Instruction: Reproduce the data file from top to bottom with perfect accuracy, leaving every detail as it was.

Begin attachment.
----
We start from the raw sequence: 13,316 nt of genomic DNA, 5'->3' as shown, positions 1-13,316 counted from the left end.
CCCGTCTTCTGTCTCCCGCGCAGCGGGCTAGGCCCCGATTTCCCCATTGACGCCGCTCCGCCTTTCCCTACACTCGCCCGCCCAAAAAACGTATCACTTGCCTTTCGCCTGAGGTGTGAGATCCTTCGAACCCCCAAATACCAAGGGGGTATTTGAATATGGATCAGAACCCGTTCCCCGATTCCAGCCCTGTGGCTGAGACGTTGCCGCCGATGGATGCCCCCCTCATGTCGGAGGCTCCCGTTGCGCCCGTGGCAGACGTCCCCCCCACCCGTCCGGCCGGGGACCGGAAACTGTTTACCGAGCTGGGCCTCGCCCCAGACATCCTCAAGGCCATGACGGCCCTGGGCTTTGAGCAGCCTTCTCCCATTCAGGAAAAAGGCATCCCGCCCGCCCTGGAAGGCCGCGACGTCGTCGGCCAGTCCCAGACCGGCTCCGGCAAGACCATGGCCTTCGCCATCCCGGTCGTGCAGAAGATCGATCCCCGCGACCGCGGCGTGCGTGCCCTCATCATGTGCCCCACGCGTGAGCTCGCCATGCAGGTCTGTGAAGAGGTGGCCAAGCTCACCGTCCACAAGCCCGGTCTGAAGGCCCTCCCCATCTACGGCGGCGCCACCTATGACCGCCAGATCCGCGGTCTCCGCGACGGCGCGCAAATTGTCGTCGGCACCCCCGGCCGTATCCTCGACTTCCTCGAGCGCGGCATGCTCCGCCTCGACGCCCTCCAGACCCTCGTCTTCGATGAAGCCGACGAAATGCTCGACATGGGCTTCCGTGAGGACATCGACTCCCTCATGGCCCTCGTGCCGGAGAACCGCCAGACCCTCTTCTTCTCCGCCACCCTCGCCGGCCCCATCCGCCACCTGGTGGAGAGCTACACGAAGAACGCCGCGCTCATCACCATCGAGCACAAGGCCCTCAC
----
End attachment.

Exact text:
We start from the raw sequence: 13,316 nt of genomic DNA, 5'->3' as shown, positions 1-13,316 counted from the left end.
CCCGTCTTCTGTCTCCCGCGCAGCGGGCTAGGCCCCGATTTCCCCATTGACGCCGCTCCGCCTTTCCCTACACTCGCCCGCCCAAAAAACGTATCACTTGCCTTTCGCCTGAGGTGTGAGATCCTTCGAACCCCCAAATACCAAGGGGGTATTTGAATATGGATCAGAACCCGTTCCCCGATTCCAGCCCTGTGGCTGAGACGTTGCCGCCGATGGATGCCCCCCTCATGTCGGAGGCTCCCGTTGCGCCCGTGGCAGACGTCCCCCCCACCCGTCCGGCCGGGGACCGGAAACTGTTTACCGAGCTGGGCCTCGCCCCAGACATCCTCAAGGCCATGACGGCCCTGGGCTTTGAGCAGCCTTCTCCCATTCAGGAAAAAGGCATCCCGCCCGCCCTGGAAGGCCGCGACGTCGTCGGCCAGTCCCAGACCGGCTCCGGCAAGACCATGGCCTTCGCCATCCCGGTCGTGCAGAAGATCGATCCCCGCGACCGCGGCGTGCGTGCCCTCATCATGTGCCCCACGCGTGAGCTCGCCATGCAGGTCTGTGAAGAGGTGGCCAAGCTCACCGTCCACAAGCCCGGTCTGAAGGCCCTCCCCATCTACGGCGGCGCCACCTATGACCGCCAGATCCGCGGTCTCCGCGACGGCGCGCAAATTGTCGTCGGCACCCCCGGCCGTATCCTCGACTTCCTCGAGCGCGGCATGCTCCGCCTCGACGCCCTCCAGACCCTCGTCTTCGATGAAGCCGACGAAATGCTCGACATGGGCTTCCGTGAGGACATCGACTCCCTCATGGCCCTCGTGCCGGAGAACCGCCAGACCCTCTTCTTCTCCGCCACCCTCGCCGGCCCCATCCGCCACCTGGTGGAGAGCTACACGAAGAACGCCGCGCTCATCACCATCGAGCACAAGGCCCTCAC